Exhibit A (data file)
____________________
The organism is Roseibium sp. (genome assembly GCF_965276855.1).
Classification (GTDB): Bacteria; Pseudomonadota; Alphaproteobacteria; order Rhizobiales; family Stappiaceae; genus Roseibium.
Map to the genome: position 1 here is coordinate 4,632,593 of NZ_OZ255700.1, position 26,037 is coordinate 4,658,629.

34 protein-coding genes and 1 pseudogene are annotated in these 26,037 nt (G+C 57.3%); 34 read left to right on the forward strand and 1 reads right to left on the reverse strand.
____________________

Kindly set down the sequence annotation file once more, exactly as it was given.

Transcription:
The organism is Roseibium sp. (genome assembly GCF_965276855.1).
Classification (GTDB): Bacteria; Pseudomonadota; Alphaproteobacteria; order Rhizobiales; family Stappiaceae; genus Roseibium.
Map to the genome: position 1 here is coordinate 4,632,593 of NZ_OZ255700.1, position 26,037 is coordinate 4,658,629.

34 protein-coding genes and 1 pseudogene are annotated in these 26,037 nt (G+C 57.3%); 34 read left to right on the forward strand and 1 reads right to left on the reverse strand.